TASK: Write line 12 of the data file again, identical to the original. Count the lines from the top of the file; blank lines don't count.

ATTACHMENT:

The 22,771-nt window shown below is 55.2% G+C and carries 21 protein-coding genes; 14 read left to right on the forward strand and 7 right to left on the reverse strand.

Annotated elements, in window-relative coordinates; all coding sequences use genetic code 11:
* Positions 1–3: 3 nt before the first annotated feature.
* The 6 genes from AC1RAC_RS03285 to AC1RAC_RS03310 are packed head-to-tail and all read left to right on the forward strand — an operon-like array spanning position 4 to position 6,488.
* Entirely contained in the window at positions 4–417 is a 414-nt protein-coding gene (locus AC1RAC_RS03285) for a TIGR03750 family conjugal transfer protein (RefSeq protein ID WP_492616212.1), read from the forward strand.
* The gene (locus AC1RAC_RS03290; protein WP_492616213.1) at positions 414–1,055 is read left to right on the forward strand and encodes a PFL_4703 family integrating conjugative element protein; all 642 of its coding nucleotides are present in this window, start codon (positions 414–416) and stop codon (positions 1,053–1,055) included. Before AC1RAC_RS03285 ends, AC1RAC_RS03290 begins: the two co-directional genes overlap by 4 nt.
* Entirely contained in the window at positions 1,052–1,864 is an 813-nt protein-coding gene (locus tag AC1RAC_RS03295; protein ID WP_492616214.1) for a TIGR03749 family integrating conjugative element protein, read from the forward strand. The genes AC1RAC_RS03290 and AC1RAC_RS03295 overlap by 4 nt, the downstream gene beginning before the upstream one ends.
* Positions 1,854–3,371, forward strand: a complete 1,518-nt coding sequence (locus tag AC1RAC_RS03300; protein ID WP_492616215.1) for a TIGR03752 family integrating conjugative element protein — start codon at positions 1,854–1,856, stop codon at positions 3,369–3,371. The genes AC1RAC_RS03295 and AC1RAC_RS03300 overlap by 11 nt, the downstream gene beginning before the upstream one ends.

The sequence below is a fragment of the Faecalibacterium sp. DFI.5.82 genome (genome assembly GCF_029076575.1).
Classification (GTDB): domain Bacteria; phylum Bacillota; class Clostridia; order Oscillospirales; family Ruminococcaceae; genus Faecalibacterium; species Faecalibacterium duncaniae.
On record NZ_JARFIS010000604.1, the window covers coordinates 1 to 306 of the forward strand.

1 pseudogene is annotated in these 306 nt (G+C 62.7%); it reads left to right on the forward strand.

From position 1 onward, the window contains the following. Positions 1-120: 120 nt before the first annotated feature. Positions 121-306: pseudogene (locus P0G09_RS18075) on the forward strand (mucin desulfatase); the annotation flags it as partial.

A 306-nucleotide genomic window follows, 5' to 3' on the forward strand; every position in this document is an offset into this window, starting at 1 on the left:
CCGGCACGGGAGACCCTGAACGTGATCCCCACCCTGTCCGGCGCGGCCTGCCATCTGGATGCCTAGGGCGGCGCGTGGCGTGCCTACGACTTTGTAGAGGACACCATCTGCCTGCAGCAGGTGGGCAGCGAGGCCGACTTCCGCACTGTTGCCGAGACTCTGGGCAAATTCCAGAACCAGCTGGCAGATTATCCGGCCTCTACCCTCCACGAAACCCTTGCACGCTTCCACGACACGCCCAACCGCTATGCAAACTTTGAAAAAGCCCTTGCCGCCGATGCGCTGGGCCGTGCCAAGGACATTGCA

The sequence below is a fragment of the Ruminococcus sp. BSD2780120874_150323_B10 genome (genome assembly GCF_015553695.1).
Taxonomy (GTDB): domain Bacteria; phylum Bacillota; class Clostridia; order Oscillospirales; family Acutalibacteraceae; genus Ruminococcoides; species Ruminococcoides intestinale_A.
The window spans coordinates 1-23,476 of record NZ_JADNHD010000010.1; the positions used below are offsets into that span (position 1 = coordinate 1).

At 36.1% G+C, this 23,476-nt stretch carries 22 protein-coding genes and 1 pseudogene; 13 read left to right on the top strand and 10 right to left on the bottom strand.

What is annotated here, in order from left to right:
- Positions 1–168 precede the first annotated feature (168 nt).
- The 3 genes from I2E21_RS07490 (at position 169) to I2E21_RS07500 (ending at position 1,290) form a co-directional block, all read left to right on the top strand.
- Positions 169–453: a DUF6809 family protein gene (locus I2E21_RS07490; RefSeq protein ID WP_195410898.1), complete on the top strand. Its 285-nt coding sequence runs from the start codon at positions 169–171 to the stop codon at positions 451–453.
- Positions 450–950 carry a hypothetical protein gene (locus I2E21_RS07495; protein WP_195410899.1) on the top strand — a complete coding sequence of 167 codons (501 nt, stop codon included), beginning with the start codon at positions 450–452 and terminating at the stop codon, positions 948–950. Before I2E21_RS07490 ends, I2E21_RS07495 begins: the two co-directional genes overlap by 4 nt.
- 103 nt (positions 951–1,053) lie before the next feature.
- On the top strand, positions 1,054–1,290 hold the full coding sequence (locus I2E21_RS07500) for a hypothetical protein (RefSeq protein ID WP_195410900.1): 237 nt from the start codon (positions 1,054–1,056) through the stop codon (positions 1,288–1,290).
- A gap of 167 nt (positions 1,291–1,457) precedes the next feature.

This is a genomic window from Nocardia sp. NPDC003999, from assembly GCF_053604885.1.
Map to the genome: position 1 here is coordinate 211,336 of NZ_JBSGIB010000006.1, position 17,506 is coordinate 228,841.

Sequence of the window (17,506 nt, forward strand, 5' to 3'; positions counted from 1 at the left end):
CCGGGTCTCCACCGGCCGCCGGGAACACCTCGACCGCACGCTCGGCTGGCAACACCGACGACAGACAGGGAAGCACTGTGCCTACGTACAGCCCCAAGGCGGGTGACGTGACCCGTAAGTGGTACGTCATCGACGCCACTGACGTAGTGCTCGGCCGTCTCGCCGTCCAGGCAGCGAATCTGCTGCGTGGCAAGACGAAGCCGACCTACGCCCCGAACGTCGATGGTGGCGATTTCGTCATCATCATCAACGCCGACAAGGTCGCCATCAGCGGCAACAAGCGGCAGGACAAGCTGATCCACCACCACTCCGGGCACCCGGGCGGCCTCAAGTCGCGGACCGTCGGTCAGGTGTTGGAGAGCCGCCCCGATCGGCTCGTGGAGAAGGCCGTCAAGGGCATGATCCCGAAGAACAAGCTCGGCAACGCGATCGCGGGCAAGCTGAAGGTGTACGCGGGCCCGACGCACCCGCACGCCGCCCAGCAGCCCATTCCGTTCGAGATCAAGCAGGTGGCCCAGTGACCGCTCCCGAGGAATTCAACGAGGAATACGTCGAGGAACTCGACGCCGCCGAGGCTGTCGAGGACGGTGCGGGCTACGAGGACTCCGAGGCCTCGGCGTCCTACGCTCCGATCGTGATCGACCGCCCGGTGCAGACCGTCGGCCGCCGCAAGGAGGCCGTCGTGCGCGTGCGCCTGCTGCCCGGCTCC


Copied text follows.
1 pseudogene is annotated in these 306 nt (G+C 62.7%); it reads left to right on the forward strand.